Protect your network from Emotet Trojan with Malwarebytes Endpoint Security

Document created by asmith Employee on Dec 22, 2017Last modified by jyamada on Jan 23, 2019
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Emotet is a banking Trojan that can steal data by eavesdropping on your network traffic. Its goal is to steal user credentials. Emotet is commonly spread by email, both using infected attachments as well as by embedded URLs in the email that download this Trojan.

 

Due to the way Emotet spreads through your network, any infected machine on the network will re-infect machines which have been previously cleaned when they rejoin the network. 

 

Image of Emotet Network Infection Overview.

 

Malwarebytes products help to protect you from Emotet. 

If you have Malwarebytes Endpoint Protection or Malwarebytes Endpoint Security installed on all endpoints/machines that are connected to your network, you are protected.

 

If a protected endpoint encounters one of the following real-time protection notifications, it may be an indication there is an infected machine on your network. 

 

 

 

 

You will need to:

  • Change account credentials
  • Detect infected Emotet machines
  • Patch for Eternal Blue exploit
  • Disable Administrative Shares
  • Schedule scans
  • Remove the Emotet infection

 

Change account credentials

It is essential to change account credentials for all user accounts on infected machines to stop propagation. If you have an active directory (AD) domain, change the account’s credentials as well as all local administrator account credentials from a known clean computer. Emotet cannot propagate without an admin password.

 

Detect infected Emotet machines

If you have unprotected endpoints/machines, you can run Farbar Recovery Scan Tool (FRST) to look for possible Indicators of Compromise (IOC). Besides verifying an infection, FRST can be used to verify removal before bringing an endpoint/machine back into the network. Refer to following article for details on how to install and run a FRST scan, Farbar Recovery Scan Tool instructions.

 

Search the FRST.txt file for the following Indicators of Compromise:

  • HKLM\SYSTEM\CURRENTCONTROLSET\SERVICES\1A345B7
  • HKLM\SYSTEM\CURRENTCONTROLSET\SERVICES\12C4567D
  • (Gornyk) C:\Windows\SysWOW64\servicedcom.exe
  • C:\WINDOWS\12345678.EXE
  • C:\WINDOWS\SYSWOW64\SERVERNV.EXE
  • C:\WINDOWS\SYSWOW64\NUMB3R2ANDL3373RS.EXE
  • C:\WINDOWS\TEMP\1A2B.TMP

 

In the IOC examples shown above, the blue characters represent random numbers and letters that Emotet generates to disguise itself from anti-virus programs that rely on signature-based security.

 

Patch for Eternal Blue exploit

Emotet relies on the Eternal Blue vulnerability in order to attack and infect endpoints. Refer to the Microsoft article Microsoft Security Bulletin MS17-010 - Critical | Microsoft Docs for how to install the patches to stop the Eternal Blue vulnerability on your machines.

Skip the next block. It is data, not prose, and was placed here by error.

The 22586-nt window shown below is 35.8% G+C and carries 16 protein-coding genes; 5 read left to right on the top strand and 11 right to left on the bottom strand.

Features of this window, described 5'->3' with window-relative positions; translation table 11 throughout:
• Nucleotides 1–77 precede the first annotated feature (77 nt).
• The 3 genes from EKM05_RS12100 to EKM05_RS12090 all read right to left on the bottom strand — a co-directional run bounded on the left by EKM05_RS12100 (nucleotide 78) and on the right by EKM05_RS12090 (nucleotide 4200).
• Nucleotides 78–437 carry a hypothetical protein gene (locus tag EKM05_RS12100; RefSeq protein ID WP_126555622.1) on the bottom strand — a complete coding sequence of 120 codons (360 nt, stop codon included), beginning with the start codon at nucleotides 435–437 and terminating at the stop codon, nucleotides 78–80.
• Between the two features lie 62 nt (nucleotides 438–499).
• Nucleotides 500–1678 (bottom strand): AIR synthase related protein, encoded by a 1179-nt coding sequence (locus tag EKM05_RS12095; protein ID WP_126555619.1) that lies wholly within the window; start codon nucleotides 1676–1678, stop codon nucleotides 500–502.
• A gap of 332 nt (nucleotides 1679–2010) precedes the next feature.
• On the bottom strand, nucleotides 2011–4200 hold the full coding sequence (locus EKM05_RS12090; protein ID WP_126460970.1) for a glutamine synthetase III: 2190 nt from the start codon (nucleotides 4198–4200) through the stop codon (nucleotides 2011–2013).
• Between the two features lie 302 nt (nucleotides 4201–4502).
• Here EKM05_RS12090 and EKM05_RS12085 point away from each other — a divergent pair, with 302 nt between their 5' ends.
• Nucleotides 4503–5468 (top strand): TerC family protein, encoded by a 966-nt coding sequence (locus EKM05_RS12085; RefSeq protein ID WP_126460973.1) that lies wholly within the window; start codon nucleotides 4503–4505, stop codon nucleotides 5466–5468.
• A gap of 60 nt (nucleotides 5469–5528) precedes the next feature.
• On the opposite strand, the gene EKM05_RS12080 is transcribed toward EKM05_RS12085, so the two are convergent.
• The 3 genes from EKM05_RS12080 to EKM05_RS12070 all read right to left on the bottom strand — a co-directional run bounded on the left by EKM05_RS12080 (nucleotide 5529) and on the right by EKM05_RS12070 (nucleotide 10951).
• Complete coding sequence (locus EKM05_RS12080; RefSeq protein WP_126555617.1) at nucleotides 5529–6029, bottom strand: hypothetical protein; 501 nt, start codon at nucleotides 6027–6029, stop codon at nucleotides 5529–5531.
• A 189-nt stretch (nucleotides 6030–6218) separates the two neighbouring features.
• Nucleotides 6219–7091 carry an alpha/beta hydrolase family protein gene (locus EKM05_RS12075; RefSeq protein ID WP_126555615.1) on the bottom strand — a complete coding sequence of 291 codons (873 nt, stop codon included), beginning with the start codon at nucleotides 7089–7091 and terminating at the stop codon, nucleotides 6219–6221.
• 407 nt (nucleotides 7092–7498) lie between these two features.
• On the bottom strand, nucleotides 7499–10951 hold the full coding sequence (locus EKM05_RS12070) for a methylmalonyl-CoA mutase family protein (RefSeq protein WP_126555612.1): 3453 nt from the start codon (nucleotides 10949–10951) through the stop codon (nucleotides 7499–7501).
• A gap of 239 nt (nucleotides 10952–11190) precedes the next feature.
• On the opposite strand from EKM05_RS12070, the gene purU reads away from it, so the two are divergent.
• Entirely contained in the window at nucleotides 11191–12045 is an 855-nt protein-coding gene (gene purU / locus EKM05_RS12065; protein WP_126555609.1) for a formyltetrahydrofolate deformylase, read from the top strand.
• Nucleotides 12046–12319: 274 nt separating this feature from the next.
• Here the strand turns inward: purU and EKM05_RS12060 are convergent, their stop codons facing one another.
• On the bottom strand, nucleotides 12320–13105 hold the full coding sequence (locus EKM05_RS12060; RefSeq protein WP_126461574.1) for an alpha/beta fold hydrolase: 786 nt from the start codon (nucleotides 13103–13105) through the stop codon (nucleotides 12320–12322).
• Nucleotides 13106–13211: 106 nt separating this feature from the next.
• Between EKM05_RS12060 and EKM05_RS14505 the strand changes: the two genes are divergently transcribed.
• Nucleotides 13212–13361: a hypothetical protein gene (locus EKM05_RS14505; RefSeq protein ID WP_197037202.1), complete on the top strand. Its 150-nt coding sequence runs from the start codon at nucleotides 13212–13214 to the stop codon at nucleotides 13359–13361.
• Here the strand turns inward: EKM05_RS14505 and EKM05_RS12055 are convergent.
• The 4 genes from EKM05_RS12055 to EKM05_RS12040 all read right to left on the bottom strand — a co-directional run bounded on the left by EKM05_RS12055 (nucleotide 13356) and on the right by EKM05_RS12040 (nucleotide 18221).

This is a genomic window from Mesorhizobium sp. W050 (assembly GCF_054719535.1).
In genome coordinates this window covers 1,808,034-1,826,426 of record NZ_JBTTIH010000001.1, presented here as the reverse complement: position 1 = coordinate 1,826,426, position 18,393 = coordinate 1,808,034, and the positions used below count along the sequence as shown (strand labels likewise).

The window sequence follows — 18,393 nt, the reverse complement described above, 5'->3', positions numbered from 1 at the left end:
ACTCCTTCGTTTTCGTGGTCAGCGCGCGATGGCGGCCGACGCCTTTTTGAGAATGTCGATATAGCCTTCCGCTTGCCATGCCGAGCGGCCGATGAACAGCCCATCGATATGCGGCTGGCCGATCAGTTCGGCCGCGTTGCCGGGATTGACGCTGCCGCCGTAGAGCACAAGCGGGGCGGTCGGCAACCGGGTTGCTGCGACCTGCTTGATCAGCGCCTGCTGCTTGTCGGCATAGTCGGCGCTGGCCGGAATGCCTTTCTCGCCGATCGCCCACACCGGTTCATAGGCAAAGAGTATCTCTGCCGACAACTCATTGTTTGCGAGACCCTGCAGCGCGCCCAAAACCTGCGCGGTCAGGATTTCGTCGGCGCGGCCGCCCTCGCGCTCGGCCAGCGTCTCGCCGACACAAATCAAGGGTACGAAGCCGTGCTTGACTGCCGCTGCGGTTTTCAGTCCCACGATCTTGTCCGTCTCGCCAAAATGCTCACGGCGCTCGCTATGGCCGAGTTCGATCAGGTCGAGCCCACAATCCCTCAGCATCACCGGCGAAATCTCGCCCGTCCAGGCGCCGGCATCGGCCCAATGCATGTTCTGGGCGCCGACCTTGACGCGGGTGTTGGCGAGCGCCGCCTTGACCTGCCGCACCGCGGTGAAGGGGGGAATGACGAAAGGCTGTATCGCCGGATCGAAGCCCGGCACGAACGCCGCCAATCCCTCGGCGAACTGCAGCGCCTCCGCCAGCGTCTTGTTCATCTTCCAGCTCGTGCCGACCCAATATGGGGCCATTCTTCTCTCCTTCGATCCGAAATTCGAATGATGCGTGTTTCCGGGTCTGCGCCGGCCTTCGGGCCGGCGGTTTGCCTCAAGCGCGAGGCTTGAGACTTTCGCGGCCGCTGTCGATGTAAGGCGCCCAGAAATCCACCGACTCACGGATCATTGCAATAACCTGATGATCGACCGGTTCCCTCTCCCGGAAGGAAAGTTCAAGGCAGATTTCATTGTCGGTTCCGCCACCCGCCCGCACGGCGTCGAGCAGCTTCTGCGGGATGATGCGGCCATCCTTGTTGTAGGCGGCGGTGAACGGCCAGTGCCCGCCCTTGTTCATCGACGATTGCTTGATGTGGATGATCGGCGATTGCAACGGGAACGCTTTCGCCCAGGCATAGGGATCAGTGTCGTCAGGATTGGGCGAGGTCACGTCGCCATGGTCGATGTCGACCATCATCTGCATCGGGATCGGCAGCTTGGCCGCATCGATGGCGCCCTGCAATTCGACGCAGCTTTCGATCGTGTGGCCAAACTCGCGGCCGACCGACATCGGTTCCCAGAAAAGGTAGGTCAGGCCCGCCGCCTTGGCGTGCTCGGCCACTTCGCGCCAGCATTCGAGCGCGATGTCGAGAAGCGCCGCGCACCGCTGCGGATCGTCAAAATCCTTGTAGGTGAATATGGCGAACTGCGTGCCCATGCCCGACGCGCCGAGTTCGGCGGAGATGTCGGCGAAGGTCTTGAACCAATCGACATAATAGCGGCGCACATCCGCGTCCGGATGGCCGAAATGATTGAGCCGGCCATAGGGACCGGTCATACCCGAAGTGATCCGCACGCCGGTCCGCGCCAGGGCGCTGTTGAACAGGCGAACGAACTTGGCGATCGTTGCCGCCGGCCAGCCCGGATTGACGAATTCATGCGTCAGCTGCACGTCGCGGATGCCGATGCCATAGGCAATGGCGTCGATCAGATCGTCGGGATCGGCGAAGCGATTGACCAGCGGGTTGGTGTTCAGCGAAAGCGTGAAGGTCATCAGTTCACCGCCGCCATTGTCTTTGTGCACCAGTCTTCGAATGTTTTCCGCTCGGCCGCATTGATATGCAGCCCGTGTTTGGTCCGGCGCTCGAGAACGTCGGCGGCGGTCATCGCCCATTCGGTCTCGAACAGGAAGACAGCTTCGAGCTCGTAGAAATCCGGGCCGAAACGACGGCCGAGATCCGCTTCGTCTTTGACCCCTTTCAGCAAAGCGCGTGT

Disable Administrative Shares

Windows server shares by default install hidden share folders specifically for administrative access to other machines. The Admin$ shares are used by the Emotet worm once it has brute forced the local administrator password.  A file share sever has an IPC$ share that Emotet queries to get a list of all endpoints that connect to it. These Admin$ shares are normally protected via UAC, however Windows will allow the local administrator through with no prompt.  Emotet variants most recently seen then use C$ with the Admin credentials to move around and re-infect all the other endpoints.

 

Repeated reinfections are an indication the worm was able to guess or brute force the administrator password successfully.  Please change all local and domain administrator passwords, see guidance in the Additional Information at the bottom of this article.

 

It is recommended to disable these Admin$ shares via the registry as discussed here. If you do not see this registry key, it can be added manually and set up to be disabled.

 

Schedule Scans

We recommend creating a scheduled scan in your management console for at least 4 times per day when dealing with an outbreak of Emotet. This ensures that we can keep track of scan history. Our objective is to not only detect and remove, but also get 0 results scans afterwards to ensure the worm is not propagating back onto your endpoints.

 

Remove Emotet infection with Malwarebytes Endpoint Security

You can use Malwarebytes Anti-Malware v1.80, which is included in your Malwarebytes Endpoint Security deployment to scan and remove Emotet.

 

Option 1

  1. Remove the infected endpoint from the network.
  2. On the infected machine, right click the system tray icon and click on Start Scanner.


  3. Select Perform full scan.


  4. Click on Scan button.

 

Option 2

  1. Open CMD
  2. CD to C:\Program Files (x86)\Malwarebytes’ Anti-Malware
  3. Run mbamapi /scan –full –remove -reboot

 

It is recommended to follow the Anti-Malware scan with an Anti-Rootkit tool scan. 

  1. From a safe computer, download the Anti-Rootkit tool.
    For detailed instructions, refer to KB article How do I use Malwarebytes Anti-Rookit?
  2. Once Anti-Rootkit is updated (steps 1 – 4), copy it to a flash drive.
  3. Go to an infected machine which has been scanned/cleaned with Anti-Malware and is still off the network.
  4. Copy the Anti-Rootkit files from the flash drive to the machine.
  5. Turn off Anti-Malware. Right click the Anti-Malware system tray icon and select Exit.
  6. Run the Anti-Rootkit program to scan for threats. Refer to How do I use Malwarebytes Anti-Rookit? steps 5 – 12 for instructions.

 

Additional Information

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